Neurology Essays

Sort By:
  • Good Essays

    Biomedical Career Essay

    • 734 Words
    • 3 Pages

    A biomedical career that I found interesting is a neurologist. This profession is connected to neurology, which is a branch of medicine dealing with disorders in the nervous system, focusing on the brain and the spinal cord. Some similar careers are: Psychiatrist, Neurosurgeon, Biological Psychologist, etc. Neurologists diagnose and treat people with an array of disorders, such as Parkinson’s, Alzheimer 's, epilepsy, and much more. Neurologists can prescribe medication to patients, but if one requires

    • 734 Words
    • 3 Pages
    Good Essays
  • Good Essays

    Essay On Epilepsy

    • 919 Words
    • 4 Pages

    There are many illnesses which can cause an individual to experience debilitating problems. Epilepsy is one of those illnesses which can cause an individual to lose all control of their body. If you are not familiar with what epilepsy is let me explain, there are nerve cells within the brain and these nerve cells have electrical activity. What happens with epilepsy is this electrical activity fires at a rate up to four times higher than its normal rate. This increase in fire activity causes a squall

    • 919 Words
    • 4 Pages
    Good Essays
  • Good Essays

    History/Literature Review: The first case of Guillain Barre was in 1916, during World War 1. Guillian Barre gets its name from the scientists named George Guillian, Jean Alexandre Barre and Andre Sthrol. Guillian and Barre studied neurology and were doctors for the French army. They reported a case where two soldiers were half paralyzed. Both the soldiers, however were able to recover. Guillian, Barre and Sthrol published a paper saying that movement of muscles was weakened and protein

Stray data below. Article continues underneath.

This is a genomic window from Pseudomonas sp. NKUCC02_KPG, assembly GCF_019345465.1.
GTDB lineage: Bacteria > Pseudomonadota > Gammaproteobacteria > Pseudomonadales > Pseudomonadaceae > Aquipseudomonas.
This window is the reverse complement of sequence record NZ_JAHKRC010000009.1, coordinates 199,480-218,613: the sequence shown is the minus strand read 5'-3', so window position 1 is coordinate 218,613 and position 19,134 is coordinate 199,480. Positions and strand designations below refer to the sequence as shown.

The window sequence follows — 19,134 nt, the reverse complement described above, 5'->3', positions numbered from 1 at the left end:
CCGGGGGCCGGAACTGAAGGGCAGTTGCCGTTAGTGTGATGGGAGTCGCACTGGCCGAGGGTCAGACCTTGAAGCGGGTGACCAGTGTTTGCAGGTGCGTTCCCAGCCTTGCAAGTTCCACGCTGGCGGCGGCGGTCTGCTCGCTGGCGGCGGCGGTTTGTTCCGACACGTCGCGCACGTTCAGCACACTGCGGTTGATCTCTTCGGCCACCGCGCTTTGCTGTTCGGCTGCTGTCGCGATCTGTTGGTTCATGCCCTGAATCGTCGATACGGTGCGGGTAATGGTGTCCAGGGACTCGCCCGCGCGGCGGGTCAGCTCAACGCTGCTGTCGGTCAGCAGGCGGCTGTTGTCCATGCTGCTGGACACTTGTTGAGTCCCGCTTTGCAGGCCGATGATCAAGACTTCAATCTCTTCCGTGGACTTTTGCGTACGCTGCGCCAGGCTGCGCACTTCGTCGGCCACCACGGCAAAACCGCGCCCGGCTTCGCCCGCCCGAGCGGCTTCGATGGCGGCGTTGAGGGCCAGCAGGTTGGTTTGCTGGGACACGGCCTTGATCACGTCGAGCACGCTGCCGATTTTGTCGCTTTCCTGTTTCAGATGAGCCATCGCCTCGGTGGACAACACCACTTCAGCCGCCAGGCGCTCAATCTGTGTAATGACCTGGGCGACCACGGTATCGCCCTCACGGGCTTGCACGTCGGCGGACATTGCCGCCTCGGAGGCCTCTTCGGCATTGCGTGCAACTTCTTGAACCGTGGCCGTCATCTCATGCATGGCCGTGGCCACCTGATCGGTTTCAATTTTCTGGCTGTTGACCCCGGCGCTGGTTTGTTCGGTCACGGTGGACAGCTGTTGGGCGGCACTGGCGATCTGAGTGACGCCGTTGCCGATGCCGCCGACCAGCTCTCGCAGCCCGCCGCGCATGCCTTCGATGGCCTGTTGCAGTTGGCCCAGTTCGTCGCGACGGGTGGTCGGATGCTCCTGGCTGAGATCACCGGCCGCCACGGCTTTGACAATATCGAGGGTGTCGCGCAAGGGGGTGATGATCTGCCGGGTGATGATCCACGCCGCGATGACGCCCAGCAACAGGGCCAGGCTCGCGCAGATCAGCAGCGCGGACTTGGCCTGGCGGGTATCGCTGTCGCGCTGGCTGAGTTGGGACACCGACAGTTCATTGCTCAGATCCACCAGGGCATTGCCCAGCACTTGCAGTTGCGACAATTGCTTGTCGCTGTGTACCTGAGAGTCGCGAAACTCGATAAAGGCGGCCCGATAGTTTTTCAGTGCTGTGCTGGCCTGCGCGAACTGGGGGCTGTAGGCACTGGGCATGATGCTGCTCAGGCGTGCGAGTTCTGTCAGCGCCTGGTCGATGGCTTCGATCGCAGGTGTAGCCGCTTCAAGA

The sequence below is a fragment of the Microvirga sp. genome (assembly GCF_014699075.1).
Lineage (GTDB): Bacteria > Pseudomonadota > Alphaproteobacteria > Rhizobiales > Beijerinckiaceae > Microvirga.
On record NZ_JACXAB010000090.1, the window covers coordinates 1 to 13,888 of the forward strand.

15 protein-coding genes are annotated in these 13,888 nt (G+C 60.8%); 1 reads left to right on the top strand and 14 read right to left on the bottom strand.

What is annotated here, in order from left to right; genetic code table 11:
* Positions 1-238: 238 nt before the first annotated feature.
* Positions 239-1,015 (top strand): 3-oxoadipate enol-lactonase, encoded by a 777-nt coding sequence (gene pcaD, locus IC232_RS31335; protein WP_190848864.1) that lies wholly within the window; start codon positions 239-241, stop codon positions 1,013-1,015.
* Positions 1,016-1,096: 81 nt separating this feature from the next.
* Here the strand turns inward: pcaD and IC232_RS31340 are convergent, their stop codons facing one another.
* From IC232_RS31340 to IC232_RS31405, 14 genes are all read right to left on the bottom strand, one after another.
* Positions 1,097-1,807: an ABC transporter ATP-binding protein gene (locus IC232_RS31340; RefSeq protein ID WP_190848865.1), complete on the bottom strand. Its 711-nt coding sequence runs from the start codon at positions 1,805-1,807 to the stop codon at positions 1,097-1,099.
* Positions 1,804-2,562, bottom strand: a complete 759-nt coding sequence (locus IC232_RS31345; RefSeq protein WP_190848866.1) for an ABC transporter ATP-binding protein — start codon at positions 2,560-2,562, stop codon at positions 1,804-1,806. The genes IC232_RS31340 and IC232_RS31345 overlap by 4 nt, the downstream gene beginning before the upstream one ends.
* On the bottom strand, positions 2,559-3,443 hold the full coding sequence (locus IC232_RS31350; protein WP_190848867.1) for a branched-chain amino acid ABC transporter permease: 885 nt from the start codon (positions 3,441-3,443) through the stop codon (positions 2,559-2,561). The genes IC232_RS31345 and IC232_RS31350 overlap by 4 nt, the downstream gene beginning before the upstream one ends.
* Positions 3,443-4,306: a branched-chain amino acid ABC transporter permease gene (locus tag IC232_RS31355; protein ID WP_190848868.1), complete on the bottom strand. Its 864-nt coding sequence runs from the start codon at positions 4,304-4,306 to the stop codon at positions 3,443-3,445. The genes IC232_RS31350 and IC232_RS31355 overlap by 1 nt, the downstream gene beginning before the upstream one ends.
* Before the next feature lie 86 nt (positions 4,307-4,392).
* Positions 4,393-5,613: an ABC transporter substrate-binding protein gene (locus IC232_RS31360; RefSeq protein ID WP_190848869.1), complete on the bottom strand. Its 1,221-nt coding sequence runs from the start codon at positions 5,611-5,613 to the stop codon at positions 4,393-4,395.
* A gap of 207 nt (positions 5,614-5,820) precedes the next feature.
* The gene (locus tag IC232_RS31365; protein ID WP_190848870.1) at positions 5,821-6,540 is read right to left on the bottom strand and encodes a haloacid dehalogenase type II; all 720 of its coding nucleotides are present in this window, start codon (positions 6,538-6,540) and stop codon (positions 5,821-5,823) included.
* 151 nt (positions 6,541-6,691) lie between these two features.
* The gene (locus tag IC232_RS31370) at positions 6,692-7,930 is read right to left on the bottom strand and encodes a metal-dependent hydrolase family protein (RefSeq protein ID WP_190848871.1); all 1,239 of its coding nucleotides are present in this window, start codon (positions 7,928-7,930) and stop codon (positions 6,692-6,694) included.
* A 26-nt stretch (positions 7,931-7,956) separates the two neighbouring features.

• 724 Words
    • 3 Pages
    Good Essays
  • Good Essays

    Adie Syndrome Essay

    • 387 Words
    • 2 Pages

    Adie syndrome, also called Holmes-Adie syndrome or Adie 's tonic pupil, is a rare neurological disorder, which affects the autonomic nervous system and the eye’s pupil (the opening in the centre of the eye). In most patients, the pupil of the eye is larger than normal (dilated) and react slowly in response to direct light. Poor or absent tendon reflexes are also linked to this disorder. Causes The exact cause of Adie 's pupil has been unknown. There are many potential causes, including a type of

    • 387 Words
    • 2 Pages
    Good Essays
  • Powerful Essays

    Aphasia Case Study

    • 987 Words
    • 4 Pages

    A case study of Aphasia Aphasia : - The loss of the ability to understand or produce speech because of brain damage. An Introduction of Aphasia:- Aphasia is the impairment of language abilities following brain damage. This damage may be the result of tumor, trauma, infection or accident being referred to as a stroke. The linguistic sciences directly connected with mind and psychological behavior. The linguistic expression of a man depends many times on the mental states. Such as a love, anger